RAD Studio 10.4 brings support for working with web content through a new Chromium-based Edge browser control in VCL applications. The new TEdgeBrowser component wraps Microsoft WebView2 component. TEdgeBrowser supersedes TWebBrowser, which uses the Internet Explorer WebBrowser browser control. However TWebBrowser remains in the VCL component set, with some notable changes (see below).
Because TWebBrowser uses the Operating System-supplied Internet Explorer WebBrowser browser control there is no preparation required – it will work wherever Windows has the Internet Explorer control available. On the contrary, Microsoft Edge is not an Operating System component (not yet, anyway). Also it is still not officially released. Because of this you need to ensure that these items are installed on your computer before you can run an application that uses it:
- The Microsoft Edge Chromium-based browser currently available from https://www.microsoftedgeinsider.com/download (Canary channel version whilst the WebView2 SDK is in pre-release).
- The WebView2 control, currently available through NuGet at https://www.nuget.org/packages/Microsoft.Web.WebView2 or via a matching GetIt package manager
For the time being, Edge Canary is requirement applies to you compiling and executing the application on your development machine and also on the end user’s machine. As for the WebView2, all you need id a DLL that currently needs to be distributed along with your program. Both are Microsoft requirements and binaries, and they might change with the official release.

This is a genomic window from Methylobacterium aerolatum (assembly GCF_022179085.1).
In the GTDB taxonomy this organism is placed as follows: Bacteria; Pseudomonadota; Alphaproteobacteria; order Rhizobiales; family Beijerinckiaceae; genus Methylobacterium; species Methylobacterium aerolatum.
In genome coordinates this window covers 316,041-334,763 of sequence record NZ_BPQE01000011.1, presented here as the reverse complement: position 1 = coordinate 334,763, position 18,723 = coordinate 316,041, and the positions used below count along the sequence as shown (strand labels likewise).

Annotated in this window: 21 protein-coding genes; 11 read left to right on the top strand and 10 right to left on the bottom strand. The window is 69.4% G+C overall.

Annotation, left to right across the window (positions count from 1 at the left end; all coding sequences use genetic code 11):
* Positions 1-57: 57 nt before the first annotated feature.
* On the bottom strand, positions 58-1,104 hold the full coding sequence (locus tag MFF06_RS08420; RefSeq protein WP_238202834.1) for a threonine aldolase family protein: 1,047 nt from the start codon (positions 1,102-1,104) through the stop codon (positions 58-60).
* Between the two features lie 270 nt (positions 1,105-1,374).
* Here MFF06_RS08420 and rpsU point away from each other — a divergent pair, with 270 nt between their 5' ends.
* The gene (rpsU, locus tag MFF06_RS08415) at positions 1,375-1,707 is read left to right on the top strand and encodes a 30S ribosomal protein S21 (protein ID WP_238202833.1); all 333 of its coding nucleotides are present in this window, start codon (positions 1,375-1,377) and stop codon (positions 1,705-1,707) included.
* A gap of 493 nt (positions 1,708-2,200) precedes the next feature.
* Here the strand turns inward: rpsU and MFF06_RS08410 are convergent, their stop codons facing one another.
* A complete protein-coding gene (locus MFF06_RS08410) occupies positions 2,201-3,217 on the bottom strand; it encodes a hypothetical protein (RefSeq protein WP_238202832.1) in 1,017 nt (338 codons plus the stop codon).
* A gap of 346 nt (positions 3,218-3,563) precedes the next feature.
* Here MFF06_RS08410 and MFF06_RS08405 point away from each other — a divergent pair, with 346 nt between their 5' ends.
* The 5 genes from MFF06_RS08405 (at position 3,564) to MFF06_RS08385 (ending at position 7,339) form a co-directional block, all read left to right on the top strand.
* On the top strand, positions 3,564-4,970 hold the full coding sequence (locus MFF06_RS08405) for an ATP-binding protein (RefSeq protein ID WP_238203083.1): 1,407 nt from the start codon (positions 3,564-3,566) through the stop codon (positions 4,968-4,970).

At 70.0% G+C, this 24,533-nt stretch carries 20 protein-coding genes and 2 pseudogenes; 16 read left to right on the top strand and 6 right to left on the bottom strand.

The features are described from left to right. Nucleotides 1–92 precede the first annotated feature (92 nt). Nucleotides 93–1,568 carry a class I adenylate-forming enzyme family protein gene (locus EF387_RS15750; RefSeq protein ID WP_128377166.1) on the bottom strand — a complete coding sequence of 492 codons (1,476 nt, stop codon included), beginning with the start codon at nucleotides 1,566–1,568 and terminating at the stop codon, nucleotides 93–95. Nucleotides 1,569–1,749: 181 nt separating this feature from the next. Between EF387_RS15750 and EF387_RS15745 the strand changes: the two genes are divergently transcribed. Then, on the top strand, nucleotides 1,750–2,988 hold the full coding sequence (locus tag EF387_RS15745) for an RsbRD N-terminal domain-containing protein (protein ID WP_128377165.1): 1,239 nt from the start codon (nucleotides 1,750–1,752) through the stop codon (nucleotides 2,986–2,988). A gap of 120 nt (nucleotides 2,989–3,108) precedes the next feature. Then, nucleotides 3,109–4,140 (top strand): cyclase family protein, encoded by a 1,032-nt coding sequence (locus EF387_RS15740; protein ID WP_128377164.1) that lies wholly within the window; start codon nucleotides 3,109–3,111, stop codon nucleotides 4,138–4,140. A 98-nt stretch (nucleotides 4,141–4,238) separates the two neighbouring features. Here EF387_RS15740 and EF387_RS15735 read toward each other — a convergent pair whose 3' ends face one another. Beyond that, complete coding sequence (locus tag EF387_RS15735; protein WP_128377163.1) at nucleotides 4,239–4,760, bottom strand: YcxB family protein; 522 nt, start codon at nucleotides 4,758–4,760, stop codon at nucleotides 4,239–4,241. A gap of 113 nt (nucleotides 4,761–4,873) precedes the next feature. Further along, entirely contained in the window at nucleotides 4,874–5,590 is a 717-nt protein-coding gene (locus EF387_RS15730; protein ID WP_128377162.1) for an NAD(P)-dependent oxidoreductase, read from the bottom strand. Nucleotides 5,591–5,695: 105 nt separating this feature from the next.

Once you have installed Edge (Canary version) to install the required Microsoft WebView2 package you open the GetIt package manager window in the RAD Studio 10.4 IDE and search for the corresponding entry, as indicated below:
Once you have installed the package, it will copy in your RAD Studio redistributable folder the DLL required by your application, one for 32-bit apps and one for 64-bit apps (both are called WebView2Loader.dll). You will need to copy this DLLs in your build target folders or someone on the search path.
Using the Edge Browser component
You use the TEdgeBrowser component in much the same way as you would use a TWebBrowser, indeed a number of methods and properties are similar to those of TWebBrowser’s methods and properties. Drop the component on a VCL form and size it as appropriate, as in the simple case below:
To navigate to a URL simply pass that URL to the Navigate method:
That’s all, run the application and you see the following output:
And What About TWebBrowser?
The VCL TWebBrowser component still performs the same job as always, which is to render web content using the Internet Explorer WebBrowser browser control. However, in addition to this default behavior it has a new property, SelectedEngine, which can be used to ask it to use the newer Edge (Chromium) WebView2 browser control instead if available on the target machine.
The advantage is to have a single browser control that can work on all Windows computers, and also a higher level of compatibility (in terms of browser component of methods and properties used) with the existing code. The advantage of the new Edge control is you have more power to customize this new engine.
I’m very happy RAD Studio is soon going to introduce the TEdgeBrowser component in the 10.4 release, but this is not the only new VCL control coming. We have been focusing a lot on our Windows component library for 10.4, and I’m happy about the outcome. More information on the VCL other features for 10.4 soon.
If you have update subscription, one of the perks is accessing beta builds of upcoming releases. There’s still time to join our beta program for 10.4!
This is a preview of an upcoming release of RAD Studio. There can always be last-minute bugs or changes. Nothing here is final until the release is officially made available.
UPDATE: RAD Studio 10.4 Sydney is now available! Download your free 30 day trial from our website!